Until then, with joy I’ll carry on,
Until the day my eyes behold the city,
Until the day God calls me home.”
(—Stuart Hamblen)“For now we see through a glass, darkly; but then face to face: now I know in part; but then shall I know even as also I am known” (1 Corinthians 13:12).
(*Photo of Akaka Falls used by permission of my daughter-in-law, Brianna. I took the rest during our Blue Hawaiian helicopter tour of the Big Island in January, 2016.)
Song of Solomon 5:13, “…His lips like lilies, dropping sweet smelling myrrh.” Love and pain. Life and death. Sweet-smelling myrrh. Our Lord redeems our every pain and transforms it into something beautiful. In one of my all-time favorite devotional books, a classic originally written by Charles Cowman called Streams in the Desert, there is a parable told about how canyons (the canyons of our pain) were formed:
One day, when the Master was out traversing the prairie, He noticed that there were no flowers.
“Where are your flowers?” He asked the prairie.
The prairie responded, “Master, I have no flower seeds.”
And so, the Master spoke to the birds, who brought flower seeds in their beaks and scattered them all over the prairie. Soon, beautiful sunflowers, wild roses, Indian paintbrush, and painted daisies sprang up everywhere.
“But, where are my favorites— the delicate violets, the clematis, the columbines and ferns?” asked the Master.
“Alas, I cannot keep them, for the sun beats down on my breast, mercilessly withering them, and the fierce winds blow them away,” sighed the prairie.
“Then the Master spoke to the lightning, and with one swift bolt, the lightning split the prairie through its heart. The prairie reeled and groaned in agony and for many days bitterly complained about its dark, jagged, and gaping wound. But the river poured its water through the chasm, bringing rich, dark soil with it.
“Once again the birds brought seeds and scattered them in the canyon. After a long time the rough rocks were adorned with soft mosses and trailing vines, and all the secluded cliffs were draped with clematis and columbine. Giant elms raised their huge limbs high into the sunlight, while at their feet small cedars and balsam firs clustered together. Everywhere violets, anemones, and maidenhair ferns grew and bloomed, until the canyon became the Master’s favorite place for rest, peace, and joy.” (Cowman, 116-117)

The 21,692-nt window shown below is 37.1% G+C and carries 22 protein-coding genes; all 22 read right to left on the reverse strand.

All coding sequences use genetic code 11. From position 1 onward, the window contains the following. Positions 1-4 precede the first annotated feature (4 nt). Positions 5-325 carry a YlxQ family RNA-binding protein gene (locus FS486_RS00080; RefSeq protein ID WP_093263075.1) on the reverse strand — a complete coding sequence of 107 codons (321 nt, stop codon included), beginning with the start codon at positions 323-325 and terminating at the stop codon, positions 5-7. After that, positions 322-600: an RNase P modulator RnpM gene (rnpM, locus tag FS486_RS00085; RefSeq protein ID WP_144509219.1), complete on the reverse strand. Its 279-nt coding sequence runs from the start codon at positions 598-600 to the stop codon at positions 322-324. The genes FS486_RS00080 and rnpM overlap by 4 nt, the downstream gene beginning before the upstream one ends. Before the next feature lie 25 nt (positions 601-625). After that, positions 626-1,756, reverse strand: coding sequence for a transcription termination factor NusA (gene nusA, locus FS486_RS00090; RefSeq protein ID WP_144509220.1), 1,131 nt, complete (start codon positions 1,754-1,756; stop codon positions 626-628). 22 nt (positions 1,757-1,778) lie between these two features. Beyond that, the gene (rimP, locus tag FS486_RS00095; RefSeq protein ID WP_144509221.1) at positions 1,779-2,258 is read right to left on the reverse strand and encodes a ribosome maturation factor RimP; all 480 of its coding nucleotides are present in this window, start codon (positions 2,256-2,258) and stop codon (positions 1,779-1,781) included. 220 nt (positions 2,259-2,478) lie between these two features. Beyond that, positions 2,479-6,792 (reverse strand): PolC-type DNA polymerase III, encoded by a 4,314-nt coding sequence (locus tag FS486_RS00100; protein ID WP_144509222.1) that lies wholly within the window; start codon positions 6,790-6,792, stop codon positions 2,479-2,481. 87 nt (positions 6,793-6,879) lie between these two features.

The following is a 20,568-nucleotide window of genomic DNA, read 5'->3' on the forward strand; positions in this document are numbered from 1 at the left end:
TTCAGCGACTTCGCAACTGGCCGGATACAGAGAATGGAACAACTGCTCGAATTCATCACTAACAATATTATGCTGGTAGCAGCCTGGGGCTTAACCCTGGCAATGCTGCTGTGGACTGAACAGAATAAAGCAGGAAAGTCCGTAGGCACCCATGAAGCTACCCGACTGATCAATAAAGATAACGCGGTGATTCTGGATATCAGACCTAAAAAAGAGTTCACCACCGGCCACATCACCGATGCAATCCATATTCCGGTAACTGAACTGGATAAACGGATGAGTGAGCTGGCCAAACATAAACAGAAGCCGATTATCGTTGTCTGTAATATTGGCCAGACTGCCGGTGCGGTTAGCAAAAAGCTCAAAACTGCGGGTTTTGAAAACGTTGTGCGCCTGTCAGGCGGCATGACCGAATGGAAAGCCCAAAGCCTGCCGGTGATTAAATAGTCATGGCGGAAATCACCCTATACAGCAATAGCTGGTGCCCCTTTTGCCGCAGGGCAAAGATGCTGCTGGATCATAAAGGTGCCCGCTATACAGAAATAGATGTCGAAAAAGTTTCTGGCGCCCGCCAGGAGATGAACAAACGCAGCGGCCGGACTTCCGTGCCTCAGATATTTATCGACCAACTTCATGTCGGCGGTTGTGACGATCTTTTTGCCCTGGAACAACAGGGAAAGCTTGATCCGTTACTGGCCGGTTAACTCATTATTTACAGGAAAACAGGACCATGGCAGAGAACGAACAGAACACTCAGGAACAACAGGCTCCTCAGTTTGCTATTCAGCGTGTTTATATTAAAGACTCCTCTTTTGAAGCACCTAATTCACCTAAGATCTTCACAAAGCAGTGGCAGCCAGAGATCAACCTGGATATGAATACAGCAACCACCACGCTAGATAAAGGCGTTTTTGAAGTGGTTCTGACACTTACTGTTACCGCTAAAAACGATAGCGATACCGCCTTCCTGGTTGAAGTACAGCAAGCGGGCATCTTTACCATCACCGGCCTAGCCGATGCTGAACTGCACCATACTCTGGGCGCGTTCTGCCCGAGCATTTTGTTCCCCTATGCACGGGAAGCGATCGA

Dear Lord, may we understand that every pain you allow is caused to produce the wondrously sweet-smelling fruit of the Spirit in our lives. May we patiently wait for the miracle of your transformation as you conform us to the image of Christ. May our lips, too, drip with sweet smelling myrrh. Amen.
“Thy shoes shall be iron and brass; and as thy days, so shall thy strength be.”
PRAYER: Oh, LORD God, you are the faithful and true witness to our lives, the one who provides for us and gives us strength day by day. Thank you! Help us to always acknowledge you, trust you, honor and respect you! You deserve our undivided loyalty.
THOUGHT: One of the beloved traditions in our home has been waving goodbye to Dad until he’s out of sight in the morning. Even now I love to kiss Dad (Grandpa) goodbye and walk out the door with him, waving until I can’t see him anymore. We’ve also instituted the “Fifteen Second Kiss” when no one is looking…a long, intimate kiss both in coming and going that gives a very special feel to remind us that “You are my one and only!” If you and Baby are up when Daddy leaves, consider honoring him by waving him off to work and by making a special commotion over his arrival home again. These little two-minute rituals pay tribute to your admiration and appreciation for him “slaying dragons all day” so that you and Baby can enjoy the security and comfort of a home, and it also gives Baby a clear, daily witness of your love and respect for your husband.
ACTIVITY: Has Baby learned our cultural expressions for greeting and parting? How about a game of “Hi/Bye!” Call to Baby and say, “Hi!” like you’re so glad to see him. Put both your arms out and give him a big hug and a kiss. Then, set him down and say, “Bye, Bye!” Wave and blow him a kiss, and then pretend to walk away…but just for a few steps. Wait a second, turn around, and then say, “Hi!” and start the game over again.